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Book review: HTML5 up and running, by Mark Pilgrim

Jueves, 2 de septiembre de 2010

HTML5 up and running

Thanks to O’Reilly I got the chance to review the book ‘HTML5 up and running‘, by Mark Pilgrim. Please read below to get an idea on what to expect about this new title from O’Reilly ($34.99).

Synopsis:

HTML5 is a set of technologies that came together as HTML, JavaScript and the Internet in general evolved. The author tries to explain how all the pieces fit together along with some important history lessons.

This is a practical and fun book, so keep your computer on all the times while you read it.

How is it organized:

  1. How did we get there?: History of some web standards, where they succeeded and where they failed because of being impractical. If you want to learn more about the history of software usability and common pitfalls then this is a must.
  2. Detecting HTML5 features: How to deal with different HTML5 compatibility levels (oh yeah, you thought the nightmares are over, think again!). Lots of boilerplate code, but still a foundation of things to come.
  3. What does it all mean?: Explains the structure of an HTML document, along changes that are mean to make it easier to maintain and create.
  4. Let’s call it a draw(ing surface): In my opinion the best chapter of the book. This is where HTML5 (with JavaScript) overlaps and competes with other technologies like JavaFx and Flash. There are examples, but I was left wanting more code to show how some features work. Also, I got the impression than mouse events are a pain in the neck to handle in HTML5, something than is easily accomplished in JavaFX or Flash.
  5. Video on the web: Very detailed explanation of most popular formats, how they ‘embedded’ video magic works, how royalties licenses can break your pocket. Pay attention to the upcoming WebM format
  6. You are here (and so everybody else): Describes the Geolocation API. This is a tricky subject and the author shows how the different browser API complexity can be handled with third party libraries and also how to deal with important issues like permissions (the user doesn’t want to tell where it is), precision, timeouts and others. Code is simple enough to understand the basics and move forward.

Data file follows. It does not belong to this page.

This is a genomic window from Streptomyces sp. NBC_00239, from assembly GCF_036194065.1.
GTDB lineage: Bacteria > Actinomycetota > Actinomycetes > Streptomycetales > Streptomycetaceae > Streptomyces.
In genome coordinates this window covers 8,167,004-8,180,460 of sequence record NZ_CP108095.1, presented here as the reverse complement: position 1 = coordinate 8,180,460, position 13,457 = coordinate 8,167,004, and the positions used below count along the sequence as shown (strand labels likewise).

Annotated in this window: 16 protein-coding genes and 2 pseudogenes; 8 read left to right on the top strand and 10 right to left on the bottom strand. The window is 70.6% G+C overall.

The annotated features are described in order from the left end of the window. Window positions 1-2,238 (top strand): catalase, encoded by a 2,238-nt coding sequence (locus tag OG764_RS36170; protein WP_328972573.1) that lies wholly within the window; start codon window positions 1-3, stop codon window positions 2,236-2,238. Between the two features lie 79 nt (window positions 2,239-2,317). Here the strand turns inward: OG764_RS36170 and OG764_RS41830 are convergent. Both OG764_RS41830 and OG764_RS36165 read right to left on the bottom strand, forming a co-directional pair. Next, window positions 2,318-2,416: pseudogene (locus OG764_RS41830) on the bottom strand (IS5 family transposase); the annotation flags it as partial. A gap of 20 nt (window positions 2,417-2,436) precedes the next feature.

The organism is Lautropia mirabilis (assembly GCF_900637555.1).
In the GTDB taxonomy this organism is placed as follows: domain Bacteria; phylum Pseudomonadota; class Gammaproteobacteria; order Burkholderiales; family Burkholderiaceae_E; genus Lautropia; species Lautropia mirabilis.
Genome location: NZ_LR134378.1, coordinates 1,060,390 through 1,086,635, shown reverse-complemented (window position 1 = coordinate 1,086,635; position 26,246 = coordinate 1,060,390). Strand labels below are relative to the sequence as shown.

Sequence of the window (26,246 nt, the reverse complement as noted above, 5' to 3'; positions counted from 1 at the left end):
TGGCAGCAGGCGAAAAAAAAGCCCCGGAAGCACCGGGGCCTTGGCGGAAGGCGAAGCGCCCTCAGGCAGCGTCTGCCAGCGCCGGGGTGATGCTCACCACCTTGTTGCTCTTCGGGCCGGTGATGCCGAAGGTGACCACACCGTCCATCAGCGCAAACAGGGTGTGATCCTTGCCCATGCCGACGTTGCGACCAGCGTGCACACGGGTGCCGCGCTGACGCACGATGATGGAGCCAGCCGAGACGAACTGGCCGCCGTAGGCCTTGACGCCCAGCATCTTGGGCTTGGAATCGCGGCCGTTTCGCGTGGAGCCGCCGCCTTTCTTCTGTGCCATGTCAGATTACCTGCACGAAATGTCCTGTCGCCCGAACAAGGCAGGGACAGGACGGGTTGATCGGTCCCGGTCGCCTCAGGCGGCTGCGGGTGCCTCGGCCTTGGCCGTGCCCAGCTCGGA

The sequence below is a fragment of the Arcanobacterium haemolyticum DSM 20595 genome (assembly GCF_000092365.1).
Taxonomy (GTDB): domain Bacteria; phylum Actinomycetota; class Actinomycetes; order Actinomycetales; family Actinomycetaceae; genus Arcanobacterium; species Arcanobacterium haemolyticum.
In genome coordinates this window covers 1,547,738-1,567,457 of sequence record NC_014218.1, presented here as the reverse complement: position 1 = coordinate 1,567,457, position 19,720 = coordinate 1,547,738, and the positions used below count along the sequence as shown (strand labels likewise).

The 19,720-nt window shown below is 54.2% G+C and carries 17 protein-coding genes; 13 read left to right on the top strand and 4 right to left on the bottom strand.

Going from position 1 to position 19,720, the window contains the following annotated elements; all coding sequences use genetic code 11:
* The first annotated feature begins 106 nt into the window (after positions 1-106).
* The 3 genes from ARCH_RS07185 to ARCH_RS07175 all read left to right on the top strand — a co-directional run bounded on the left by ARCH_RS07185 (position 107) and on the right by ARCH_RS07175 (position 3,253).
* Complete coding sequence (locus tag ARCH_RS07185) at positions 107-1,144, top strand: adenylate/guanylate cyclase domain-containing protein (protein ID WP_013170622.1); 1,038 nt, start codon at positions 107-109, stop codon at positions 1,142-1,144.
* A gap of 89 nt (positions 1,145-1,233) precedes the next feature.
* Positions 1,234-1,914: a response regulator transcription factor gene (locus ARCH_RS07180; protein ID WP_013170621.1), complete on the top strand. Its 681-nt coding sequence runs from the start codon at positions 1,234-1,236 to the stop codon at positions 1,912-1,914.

7. The past, present, and future of local storage for web applications: The author tries to explain the new local storage API, which is a great improvement over cookies. Quickly explains several important limitations (storage size, everything is saved as strings) and suggest how to use Google Gears instead, which is not a bad thing.
  8. Let’s take this offline: Caching website contents for offline use. Can improve the user experience a lot, but as the author says the developer work here is a tough one as debugging is very primitive. Offline mode requires careful thinking of what server side and client side settings to change, plus not all the browsers support this feature (like IE8). Google Gears comes to the rescue
  9. A form of madness: New form elements and how to use them so even users of old browsers can have a ‘degraded’ experience. You will be probably changing ALL your form pages after reading this chapter, very useful :)
  10. “Distributed”, “Extensibility”, and other fancy words: This is all about how to use ‘microdata’ to decorate existing HTML and embed extra information without breaking your documents. Very interesting indeed as this information can easily end up displayed on the search engine or consumed by other applications that interact with your web application.
  11. Missing things:

    Sometimes I felt than there were too many mentions of Open Source frameworks to do repetitive tasks, one has to wonder if HTML5 is mature enough or if you just rather use tools like Modernize and Google Gears and forget about the browser madness (there is still plenty). Also more complex programming examples feel missing, specially for the canvas chapter (still the code shown is simple and good to the point so you can say this is a minor fault).

    Conclusion:

    The book is easy to read, well written and does a very good job explaining what is the set of technologies that made HTML5. It is not a book for beginners as it assumes you know how to code a little in JavaScript and at least you wrote an page in HTML4 before. It is not an advanced book either on the topics covered but will definitely will give you a good head start if you want to go deep on this new set of technologies.

    Kodegeek stars: 4 of 5.

internet, kodegeek, programación

  1. Martes, 4 de enero de 2011 a las 16:23 | #1
  1. Jueves, 2 de septiembre de 2010 a las 02:33 | #1
  2. Jueves, 2 de septiembre de 2010 a las 02:34 | #2
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